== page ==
AMHERST, Mass. - University of Massachusetts professors David DuBois and John Bracey were both honored recently at the 21st Annual Conference of the National Council of Black Studies. The conference took place April 16-19 at the Furama Hotel in Los Angeles, Calif., and marked the 30th anniversary of the establishment of black studies programs and departments in the United States.
DuBois, who teaches in both the journalism and Afro-American studies departments, received the Fannie Lou Hammer-Kwame Nkrumah Award for Outstanding Leadership in the African Global Community. The stepson of civil rights pioneer W.E.B. Du Bois, he was honored for his role in carrying on an activist tradition. Du Bois is currently the president of the W.E.B. Du Bois Foundation, and a member of the management committee of the W.E.B. Du Bois Memorial Centre for Pan-African Culture in Accra, Ghana, West Africa. He is also a former editor-in-chief of "The Black Panther," the weekly newspaper of the Black Panther Party published in Oakland, Calif.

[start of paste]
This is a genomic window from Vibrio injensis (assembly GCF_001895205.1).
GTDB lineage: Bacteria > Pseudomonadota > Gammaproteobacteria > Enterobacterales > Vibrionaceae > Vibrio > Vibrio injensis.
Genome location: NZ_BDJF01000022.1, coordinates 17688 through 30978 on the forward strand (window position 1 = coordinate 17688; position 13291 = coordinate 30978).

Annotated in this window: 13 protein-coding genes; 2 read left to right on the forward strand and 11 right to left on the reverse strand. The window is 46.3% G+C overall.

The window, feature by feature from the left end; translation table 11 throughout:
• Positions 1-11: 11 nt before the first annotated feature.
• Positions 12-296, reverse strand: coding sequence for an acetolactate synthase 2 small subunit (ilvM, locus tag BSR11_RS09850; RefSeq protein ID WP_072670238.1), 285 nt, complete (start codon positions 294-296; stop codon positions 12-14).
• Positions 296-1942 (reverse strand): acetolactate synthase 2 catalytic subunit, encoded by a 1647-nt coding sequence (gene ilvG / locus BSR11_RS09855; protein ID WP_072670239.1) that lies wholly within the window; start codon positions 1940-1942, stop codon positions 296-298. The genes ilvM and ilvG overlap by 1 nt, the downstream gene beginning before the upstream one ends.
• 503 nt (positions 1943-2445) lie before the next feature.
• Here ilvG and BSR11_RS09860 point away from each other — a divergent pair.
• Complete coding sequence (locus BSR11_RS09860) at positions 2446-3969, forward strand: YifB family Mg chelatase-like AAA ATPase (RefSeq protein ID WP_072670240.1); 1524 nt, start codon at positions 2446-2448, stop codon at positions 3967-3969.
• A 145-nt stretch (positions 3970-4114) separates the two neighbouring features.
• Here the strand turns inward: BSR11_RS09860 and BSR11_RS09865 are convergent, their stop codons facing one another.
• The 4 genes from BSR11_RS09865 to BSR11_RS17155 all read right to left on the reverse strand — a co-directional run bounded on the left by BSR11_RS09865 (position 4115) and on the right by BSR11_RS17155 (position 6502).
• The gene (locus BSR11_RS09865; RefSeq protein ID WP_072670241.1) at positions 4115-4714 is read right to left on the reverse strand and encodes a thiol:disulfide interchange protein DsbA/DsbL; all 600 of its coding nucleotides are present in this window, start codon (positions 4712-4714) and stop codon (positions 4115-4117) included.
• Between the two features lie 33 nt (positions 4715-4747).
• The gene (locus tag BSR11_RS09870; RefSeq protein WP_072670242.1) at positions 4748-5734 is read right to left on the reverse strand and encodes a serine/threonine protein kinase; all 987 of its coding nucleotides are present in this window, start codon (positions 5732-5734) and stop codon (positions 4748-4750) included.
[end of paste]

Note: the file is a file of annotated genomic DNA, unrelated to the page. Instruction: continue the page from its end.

In addition to receiving his award, DuBois also delivered an address at the conference titled "The Color Line Marches Into the 21st Century."
Bracey, who teaches in the Afro-American studies department, received the Zora Neale Hurston-Paul Robeson Award for Outstanding Artistic and Scholarly Achievement. The award recognizes Bracey’s scholarly accomplishments as well as his role in helping to establish Afro-American studies programs nationwide. For example, Bracey recently returned from the State University of New York at Stonybrook, where he served as an external reviewer of the undergraduate Afro-American studies program as it considers expanding to the graduate level.
Bracey also participated in a panel at the conference concerning exchanges between faculty and students in Ph.D. programs.